While Gleason’s primary responsibility was to teach English to fifth through 12th-graders, she also worked with a local nonprofit, starting a small ceramics business to support its efforts to promote transparency in elections, business, and the educational system, and to provide a much-needed creative outlet in towns of Șoldănești and Rezina.
“We [recruited] a couple of ceramics masters and set up workshops and classes for them to teach to other members of the community,” she says. “Everyone who was involved in the ceramics classes was required to take business seminars that the nonprofit put on and to give back part of their individual business proceeds. It was exciting to see young people get excited and passionate about rejecting corruption — which is so deep-seated in their society — and embracing transparency.”
Gleason says that by establishing personal relationships with individuals in the community she gained a great deal of insight into the country’s struggles. “Moldova is so close to Western Europe that they get a lot of influences from there and have exposure to this wealthy way of life that they can’t have themselves,” she says. “And, as a former Soviet Republic, it’s struggled through a lot of political conflicts.”
As her time with the Peace Corps neared its end, Gleason began to think about what she wanted to do next. “I decided it was important to me to work and interact with some of the things that are really important to people,” she says. An undergraduate religion and classics major, she decided to pursue a dual-degree at Duke Law: a master’s degree in religion along with a JD. Gleason began her studies in June with 54 others in Duke’s summer-start program.
“Some people see religion and law as antithetical, but for me they are two things that shape and define how people live and think,” she says. “I think I want to focus more on the theoretical issues of religion and see how these relate to the problems it is facing now — particularly in its interactions with law. I am really interested in developing countries and how religion and law interact with one another.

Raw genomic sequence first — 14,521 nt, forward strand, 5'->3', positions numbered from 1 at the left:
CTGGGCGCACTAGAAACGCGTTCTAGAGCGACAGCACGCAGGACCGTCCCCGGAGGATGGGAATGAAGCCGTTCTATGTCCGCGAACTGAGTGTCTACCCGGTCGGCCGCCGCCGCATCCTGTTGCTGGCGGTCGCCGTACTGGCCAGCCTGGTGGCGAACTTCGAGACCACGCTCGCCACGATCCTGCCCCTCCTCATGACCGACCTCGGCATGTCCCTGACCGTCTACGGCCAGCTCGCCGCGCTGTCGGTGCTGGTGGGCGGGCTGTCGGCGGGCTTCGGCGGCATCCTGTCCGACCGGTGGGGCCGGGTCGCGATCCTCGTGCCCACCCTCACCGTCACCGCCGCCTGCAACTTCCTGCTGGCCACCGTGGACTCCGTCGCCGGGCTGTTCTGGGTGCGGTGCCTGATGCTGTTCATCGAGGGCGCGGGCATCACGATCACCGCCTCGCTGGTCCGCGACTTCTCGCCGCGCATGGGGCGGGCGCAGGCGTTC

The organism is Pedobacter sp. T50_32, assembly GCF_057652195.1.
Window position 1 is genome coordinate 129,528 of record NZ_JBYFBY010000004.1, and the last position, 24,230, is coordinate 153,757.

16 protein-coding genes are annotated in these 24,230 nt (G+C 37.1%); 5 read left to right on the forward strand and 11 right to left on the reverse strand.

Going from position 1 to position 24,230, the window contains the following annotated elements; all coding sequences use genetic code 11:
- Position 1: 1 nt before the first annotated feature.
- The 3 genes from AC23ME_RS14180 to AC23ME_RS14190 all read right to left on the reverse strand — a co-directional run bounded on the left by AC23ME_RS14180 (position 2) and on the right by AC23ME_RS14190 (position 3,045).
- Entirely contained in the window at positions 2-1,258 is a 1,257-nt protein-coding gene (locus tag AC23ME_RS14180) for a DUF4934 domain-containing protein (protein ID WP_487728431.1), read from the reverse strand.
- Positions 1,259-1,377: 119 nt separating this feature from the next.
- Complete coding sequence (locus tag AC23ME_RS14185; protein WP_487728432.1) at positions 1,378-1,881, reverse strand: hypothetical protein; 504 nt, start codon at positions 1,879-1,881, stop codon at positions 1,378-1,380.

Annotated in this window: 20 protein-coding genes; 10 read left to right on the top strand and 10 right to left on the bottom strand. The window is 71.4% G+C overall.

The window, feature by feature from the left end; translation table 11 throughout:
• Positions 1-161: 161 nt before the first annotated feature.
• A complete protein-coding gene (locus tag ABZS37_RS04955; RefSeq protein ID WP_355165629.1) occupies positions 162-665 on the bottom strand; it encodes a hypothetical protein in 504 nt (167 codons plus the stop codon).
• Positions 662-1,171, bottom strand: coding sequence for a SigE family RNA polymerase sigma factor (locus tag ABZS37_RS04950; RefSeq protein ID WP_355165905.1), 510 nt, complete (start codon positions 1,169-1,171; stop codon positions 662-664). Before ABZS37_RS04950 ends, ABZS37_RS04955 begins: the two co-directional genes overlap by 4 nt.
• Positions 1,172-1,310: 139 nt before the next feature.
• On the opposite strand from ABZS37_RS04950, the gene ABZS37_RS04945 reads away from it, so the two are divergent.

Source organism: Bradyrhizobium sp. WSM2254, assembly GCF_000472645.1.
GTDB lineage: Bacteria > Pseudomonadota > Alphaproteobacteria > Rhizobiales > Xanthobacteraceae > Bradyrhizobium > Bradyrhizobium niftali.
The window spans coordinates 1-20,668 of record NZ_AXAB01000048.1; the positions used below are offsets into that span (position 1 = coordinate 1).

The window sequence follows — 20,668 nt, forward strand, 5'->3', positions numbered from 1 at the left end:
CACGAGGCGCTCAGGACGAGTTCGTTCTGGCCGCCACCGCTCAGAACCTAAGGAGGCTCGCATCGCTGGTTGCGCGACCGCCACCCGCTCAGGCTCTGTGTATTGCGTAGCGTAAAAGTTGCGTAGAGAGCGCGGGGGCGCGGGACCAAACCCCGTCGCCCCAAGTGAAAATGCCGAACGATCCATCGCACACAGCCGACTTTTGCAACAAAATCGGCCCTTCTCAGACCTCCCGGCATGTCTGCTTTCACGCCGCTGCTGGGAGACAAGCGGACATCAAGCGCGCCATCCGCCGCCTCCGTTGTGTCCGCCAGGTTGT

“In America, we have a separation of church and state, but that’s not necessarily how other countries are developing. I think it’s interesting to see the ethical issues that come into play there and how they shape different communities. I believe these issues further the study of law and religion not only internationally, but also domestically.”
The ability to pursue a dual degree and an institutional commitment to public service were the top factors that led Gleason to Duke. “I think it’s fantastic that you can pursue your traditional legal degree and also have an opportunity to go after additional intellectual interests,” she says, noting that she is particularly looking forward to taking classes in Islamic and Jewish law.
She also adds that she has found the summer start program to be quite advantageous. “Having this time to focus on two classes — taking it step by step — is really worthwhile,” she says. “It’s also been beneficial to my thought process to have a mix of people. We are really geographically diverse and with that comes intellectual diversity that makes for interesting conversations and interactions both through the work we are doing in class and our social scene.”
Gleason and her classmates have been exploring their new city together, as well. “Professor [Tom] Metzloff has been getting us settled into Durham, giving us the run-down of the city and telling us about all of these events that are going on,” she says.
“I’m a big baseball fan, so I’ve been to a couple of [Durham] Bulls games. A group of summer starters has been going to the concerts in the Sarah P. Duke Gardens every week, too.
“I love Durham,” she continues. “I’m from Chicago — right downtown Chicago — so it’s definitely a little bit different for me. But I think it’s fantastic that I get to be outside so much and Durham has a lot more character than I was anticipating.”